LumberJocks

Kerfmaker in finnish plywood

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Project by StudioFormaat posted 01-03-2014 05:06 PM 3620 views 39 times favorited 17 comments Add to Favorites Watch

My version of this handy tool is made of 18mm Finnish-birch plywood [one of of my favorite materials] and can handle up to 75mm stock. The design is minimalistic in approach. With rounded corner on the sliding bar that cradles the thumb when the bar is pushed against the wood for a close fit. A large screw is inserted at the rear end for fine adjustment.





17 comments so far

View HillbillyShooter's profile

HillbillyShooter

4880 posts in 1041 days


#1 posted 01-03-2014 05:10 PM

Definitely like your design and the minimalist approach—thanks for sharing and a definite favorite!

-- John C. -- "Firearms are second only to the Constitution in importance; they are the peoples' liberty's teeth." George Washington

View BTimmons's profile

BTimmons

2180 posts in 1233 days


#2 posted 01-03-2014 05:12 PM

I like the simplicity of it. Welcome to Lumberjocks, by the way.

-- Brian Timmons - http://www.BigTWoodworks.com

View Sanding2day's profile

Sanding2day

981 posts in 595 days


#3 posted 01-03-2014 06:01 PM

Welcome to LJs… Pretty slick design, added to favorites… Thanks for sharing…

-- Dan

View ratchet's profile

ratchet

1304 posts in 2535 days


#4 posted 01-03-2014 06:26 PM

Very nice! I do favor the functional almost Scandinavian look to it. Question: isn’t the screw used to adjust to thickness of the saw blade?

View RockyTopScott's profile

RockyTopScott

1151 posts in 2227 days


#5 posted 01-03-2014 07:01 PM

Looks like he built the kerf into the design.

-- “When you want to help people, you tell them the truth. When you want to help yourself, you tell them what they want to hear.” ― Thomas Sowell

View hoss12992's profile

hoss12992

2959 posts in 641 days


#6 posted 01-04-2014 01:05 AM

Great job and welcome to LJ’s

-- The Old Rednek Workshop https://www.facebook.com/theoldrednekworkshoptn

View Philip's profile

Philip

1154 posts in 1287 days


#7 posted 01-04-2014 01:10 AM

That looks sharp. How does the screw adjust? Welcome to LumberJocks!

-- I never finish anyth

View woodchuckerNJ's profile

woodchuckerNJ

896 posts in 382 days


#8 posted 01-04-2014 03:21 AM

I don’t understand how this one works. How do you adjust for kerf?
What does the screw adjust?

-- Jeff NJ

View stevo_wis's profile

stevo_wis

79 posts in 1776 days


#9 posted 01-04-2014 03:22 AM

It looks like a nice job. I am embarassed to say that I dont know what it does. What is it’s function please?

-- Stevo

View dawsonbob's profile

dawsonbob

389 posts in 504 days


#10 posted 01-04-2014 03:24 AM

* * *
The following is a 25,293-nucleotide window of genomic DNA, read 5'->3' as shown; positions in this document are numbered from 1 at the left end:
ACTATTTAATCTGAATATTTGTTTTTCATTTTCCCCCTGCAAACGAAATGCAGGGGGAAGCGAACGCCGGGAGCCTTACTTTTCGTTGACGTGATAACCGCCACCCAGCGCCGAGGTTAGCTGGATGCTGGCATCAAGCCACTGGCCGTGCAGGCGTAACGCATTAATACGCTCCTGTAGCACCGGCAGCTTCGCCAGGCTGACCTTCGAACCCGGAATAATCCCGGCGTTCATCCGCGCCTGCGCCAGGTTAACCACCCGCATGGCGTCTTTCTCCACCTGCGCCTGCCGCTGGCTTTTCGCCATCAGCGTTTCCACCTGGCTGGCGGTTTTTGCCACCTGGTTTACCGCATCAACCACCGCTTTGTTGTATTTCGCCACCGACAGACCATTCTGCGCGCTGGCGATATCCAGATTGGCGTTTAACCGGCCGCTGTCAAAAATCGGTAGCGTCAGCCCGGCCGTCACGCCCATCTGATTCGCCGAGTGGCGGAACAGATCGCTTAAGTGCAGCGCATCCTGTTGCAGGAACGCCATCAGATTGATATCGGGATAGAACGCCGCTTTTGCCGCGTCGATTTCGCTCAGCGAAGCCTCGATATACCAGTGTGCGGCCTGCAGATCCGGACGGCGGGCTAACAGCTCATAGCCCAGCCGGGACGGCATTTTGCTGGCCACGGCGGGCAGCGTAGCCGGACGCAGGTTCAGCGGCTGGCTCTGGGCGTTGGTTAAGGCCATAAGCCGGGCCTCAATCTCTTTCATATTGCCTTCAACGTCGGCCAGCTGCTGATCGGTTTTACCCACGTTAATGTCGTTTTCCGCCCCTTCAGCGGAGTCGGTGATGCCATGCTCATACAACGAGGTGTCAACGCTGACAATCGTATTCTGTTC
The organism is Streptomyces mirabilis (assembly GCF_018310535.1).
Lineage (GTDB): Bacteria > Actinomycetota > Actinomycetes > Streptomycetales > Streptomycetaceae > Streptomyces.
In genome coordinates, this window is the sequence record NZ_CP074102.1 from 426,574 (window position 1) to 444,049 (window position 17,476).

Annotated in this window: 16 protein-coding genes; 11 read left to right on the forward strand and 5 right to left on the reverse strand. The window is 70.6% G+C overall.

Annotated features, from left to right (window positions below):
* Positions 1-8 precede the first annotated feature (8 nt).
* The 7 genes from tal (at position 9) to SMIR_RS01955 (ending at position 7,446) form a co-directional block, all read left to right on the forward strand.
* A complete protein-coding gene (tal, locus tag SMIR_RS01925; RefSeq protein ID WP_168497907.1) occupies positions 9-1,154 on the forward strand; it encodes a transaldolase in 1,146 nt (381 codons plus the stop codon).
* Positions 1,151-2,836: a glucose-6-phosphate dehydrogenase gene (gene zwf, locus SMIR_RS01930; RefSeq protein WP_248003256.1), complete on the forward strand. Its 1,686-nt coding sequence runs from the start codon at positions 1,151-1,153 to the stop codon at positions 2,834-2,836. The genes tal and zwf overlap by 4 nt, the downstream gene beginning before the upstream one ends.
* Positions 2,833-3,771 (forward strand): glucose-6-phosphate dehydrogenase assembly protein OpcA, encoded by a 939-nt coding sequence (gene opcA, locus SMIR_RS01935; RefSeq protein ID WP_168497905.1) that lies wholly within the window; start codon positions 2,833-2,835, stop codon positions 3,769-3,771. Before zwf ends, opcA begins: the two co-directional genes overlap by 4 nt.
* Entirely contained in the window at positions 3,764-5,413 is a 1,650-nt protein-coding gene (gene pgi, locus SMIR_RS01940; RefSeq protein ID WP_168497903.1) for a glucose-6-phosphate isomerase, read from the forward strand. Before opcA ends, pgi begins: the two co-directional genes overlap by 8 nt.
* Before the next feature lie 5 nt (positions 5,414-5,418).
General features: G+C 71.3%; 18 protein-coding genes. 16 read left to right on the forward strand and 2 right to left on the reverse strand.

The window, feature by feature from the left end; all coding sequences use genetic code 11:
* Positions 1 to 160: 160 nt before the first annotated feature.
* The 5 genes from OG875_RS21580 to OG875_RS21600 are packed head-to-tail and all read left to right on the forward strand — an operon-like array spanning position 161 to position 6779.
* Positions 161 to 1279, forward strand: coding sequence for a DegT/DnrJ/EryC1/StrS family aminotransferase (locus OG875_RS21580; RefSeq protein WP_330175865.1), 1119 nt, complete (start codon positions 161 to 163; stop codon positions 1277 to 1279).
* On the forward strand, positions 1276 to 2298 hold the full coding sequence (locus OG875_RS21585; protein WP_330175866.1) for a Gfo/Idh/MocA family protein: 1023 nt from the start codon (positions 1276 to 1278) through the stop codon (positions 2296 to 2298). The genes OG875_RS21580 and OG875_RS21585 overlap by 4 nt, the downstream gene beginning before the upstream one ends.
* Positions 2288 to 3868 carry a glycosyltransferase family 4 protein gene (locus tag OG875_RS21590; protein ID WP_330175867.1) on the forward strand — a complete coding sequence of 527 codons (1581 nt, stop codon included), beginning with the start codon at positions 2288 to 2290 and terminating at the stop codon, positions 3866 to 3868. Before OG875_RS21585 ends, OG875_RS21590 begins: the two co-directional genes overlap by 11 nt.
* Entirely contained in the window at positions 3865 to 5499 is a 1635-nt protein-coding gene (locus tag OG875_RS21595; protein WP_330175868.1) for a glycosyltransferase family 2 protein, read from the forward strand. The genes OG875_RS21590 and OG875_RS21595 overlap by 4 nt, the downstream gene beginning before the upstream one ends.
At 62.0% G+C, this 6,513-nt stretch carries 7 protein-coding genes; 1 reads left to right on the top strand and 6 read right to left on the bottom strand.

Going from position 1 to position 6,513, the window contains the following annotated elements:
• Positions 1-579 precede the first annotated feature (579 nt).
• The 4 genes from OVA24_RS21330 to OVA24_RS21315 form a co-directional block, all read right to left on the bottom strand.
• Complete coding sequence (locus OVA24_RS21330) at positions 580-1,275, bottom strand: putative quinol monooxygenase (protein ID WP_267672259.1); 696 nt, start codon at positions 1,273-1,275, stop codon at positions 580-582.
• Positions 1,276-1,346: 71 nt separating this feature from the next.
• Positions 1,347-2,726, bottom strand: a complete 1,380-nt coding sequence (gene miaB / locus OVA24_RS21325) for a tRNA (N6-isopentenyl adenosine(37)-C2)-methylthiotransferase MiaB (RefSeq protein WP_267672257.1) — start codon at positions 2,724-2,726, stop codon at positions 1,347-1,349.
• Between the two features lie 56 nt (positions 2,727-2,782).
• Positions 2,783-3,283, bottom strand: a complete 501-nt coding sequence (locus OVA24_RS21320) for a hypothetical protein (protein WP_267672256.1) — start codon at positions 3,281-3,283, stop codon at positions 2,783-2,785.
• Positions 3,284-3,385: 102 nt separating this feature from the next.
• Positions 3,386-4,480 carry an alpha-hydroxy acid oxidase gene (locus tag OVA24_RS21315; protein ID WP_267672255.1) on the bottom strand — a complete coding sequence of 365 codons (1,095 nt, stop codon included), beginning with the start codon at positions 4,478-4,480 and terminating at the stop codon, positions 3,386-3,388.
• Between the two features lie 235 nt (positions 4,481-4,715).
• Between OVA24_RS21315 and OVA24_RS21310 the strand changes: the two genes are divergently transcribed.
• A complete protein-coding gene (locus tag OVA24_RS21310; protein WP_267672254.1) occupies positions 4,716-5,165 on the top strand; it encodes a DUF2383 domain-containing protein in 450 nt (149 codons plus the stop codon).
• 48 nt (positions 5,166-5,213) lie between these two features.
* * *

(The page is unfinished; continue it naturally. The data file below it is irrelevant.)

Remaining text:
I’d like to know the function, too. I’ve never seen one of those before. Whatever it is, it looks really, really nice. Good job on whatever it is.

-- Mistakes are what pave the road to perfection

View ediazf's profile

ediazf

17 posts in 1253 days


#11 posted 01-04-2014 03:41 AM

favorited… loving it. I was thinking a while ago on building on of these and yours surely look like what I wanted to do but, i think, I am not able to do so cleanly.

Nice work!

inspired on this one? http://www.youtube.com/watch?v=PQ6_S6lZKLI

works like that, isn’t it? (Just that the kerf if fixed..?).

View dawsonbob's profile

dawsonbob

389 posts in 504 days


#12 posted 01-04-2014 03:48 AM

Ah-haaa! Thanks for the link, ediazf. Now I get it, but I don’t think I would have figured it out just from the pictures. I can be pretty dense on days that end in the word “day.”

-- Mistakes are what pave the road to perfection

View Greg In Maryland's profile

Greg In Maryland

422 posts in 1746 days


#13 posted 01-04-2014 04:42 AM

I think that he uses the phillips screw on the end to increase/decrease the kerf by screwing it in or out. Or at least that is my take on it.

StudioFormaat that is a nicely done tool and your photography is stellar!

Welcome to LumberJocks!

Gref

View ediazf's profile

ediazf

17 posts in 1253 days


#14 posted 01-04-2014 05:00 AM

I think that the kerf is already set when the end of the jig is flush (I think you can see that there is a kerf like space on the inside part where the two pieces meet). All you have to do then is to place the wood piece on the slot and you have the correct spacing for your second cut….

That what I am thinking… is too late here (Chile, south america) for my brain to function well.. I am giving it another thought tomorrow and maybe even try to build one for myself :)

View Bsmith's profile

Bsmith

318 posts in 1419 days


#15 posted 01-04-2014 04:05 PM

Plywood never looked so good.

-- Bryan

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